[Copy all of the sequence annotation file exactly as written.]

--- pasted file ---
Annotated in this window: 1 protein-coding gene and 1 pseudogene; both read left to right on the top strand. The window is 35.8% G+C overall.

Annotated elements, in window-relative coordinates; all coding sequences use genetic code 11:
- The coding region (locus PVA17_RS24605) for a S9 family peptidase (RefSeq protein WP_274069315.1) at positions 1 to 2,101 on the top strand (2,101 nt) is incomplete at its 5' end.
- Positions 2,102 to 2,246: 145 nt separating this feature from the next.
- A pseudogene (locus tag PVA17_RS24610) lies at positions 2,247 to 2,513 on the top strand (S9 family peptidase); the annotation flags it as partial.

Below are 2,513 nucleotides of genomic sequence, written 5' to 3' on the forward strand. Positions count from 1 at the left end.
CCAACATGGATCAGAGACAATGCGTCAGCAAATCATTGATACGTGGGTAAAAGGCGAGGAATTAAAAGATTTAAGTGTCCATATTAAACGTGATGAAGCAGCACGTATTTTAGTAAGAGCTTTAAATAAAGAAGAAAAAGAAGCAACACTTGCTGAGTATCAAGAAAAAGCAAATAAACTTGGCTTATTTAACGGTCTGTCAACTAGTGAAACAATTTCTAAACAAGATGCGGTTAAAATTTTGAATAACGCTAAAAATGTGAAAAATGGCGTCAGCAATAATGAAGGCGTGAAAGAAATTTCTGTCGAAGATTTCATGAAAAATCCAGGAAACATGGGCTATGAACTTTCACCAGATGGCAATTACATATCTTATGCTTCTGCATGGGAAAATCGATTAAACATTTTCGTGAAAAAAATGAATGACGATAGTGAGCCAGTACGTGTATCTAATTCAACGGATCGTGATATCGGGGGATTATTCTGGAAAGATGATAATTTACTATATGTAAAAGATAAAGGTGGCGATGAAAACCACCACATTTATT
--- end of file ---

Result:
Annotated in this window: 1 protein-coding gene and 1 pseudogene; both read left to right on the top strand. The window is 35.8% G+C overall.

Annotated elements, in window-relative coordinates; all coding sequences use genetic code 11:
- The coding region (locus PVA17_RS24605) for a S9 family peptidase (RefSeq protein WP_274069315.1) at positions 1 to 2,101 on the top strand (2,101 nt) is incomplete at its 5' end.
- Positions 2,102 to 2,246: 145 nt separating this feature from the next.
- A pseudogene (locus tag PVA17_RS24610) lies at positions 2,247 to 2,513 on the top strand (S9 family peptidase); the annotation flags it as partial.

Below are 2,513 nucleotides of genomic sequence, written 5' to 3' on the forward strand. Positions count from 1 at the left end.
CCAACATGGATCAGAGACAATGCGTCAGCAAATCATTGATACGTGGGTAAAAGGCGAGGAATTAAAAGATTTAAGTGTCCATATTAAACGTGATGAAGCAGCACGTATTTTAGTAAGAGCTTTAAATAAAGAAGAAAAAGAAGCAACACTTGCTGAGTATCAAGAAAAAGCAAATAAACTTGGCTTATTTAACGGTCTGTCAACTAGTGAAACAATTTCTAAACAAGATGCGGTTAAAATTTTGAATAACGCTAAAAATGTGAAAAATGGCGTCAGCAATAATGAAGGCGTGAAAGAAATTTCTGTCGAAGATTTCATGAAAAATCCAGGAAACATGGGCTATGAACTTTCACCAGATGGCAATTACATATCTTATGCTTCTGCATGGGAAAATCGATTAAACATTTTCGTGAAAAAAATGAATGACGATAGTGAGCCAGTACGTGTATCTAATTCAACGGATCGTGATATCGGGGGATTATTCTGGAAAGATGATAATTTACTATATGTAAAAGATAAAGGTGGCGATGAAAACCACCACATTTATT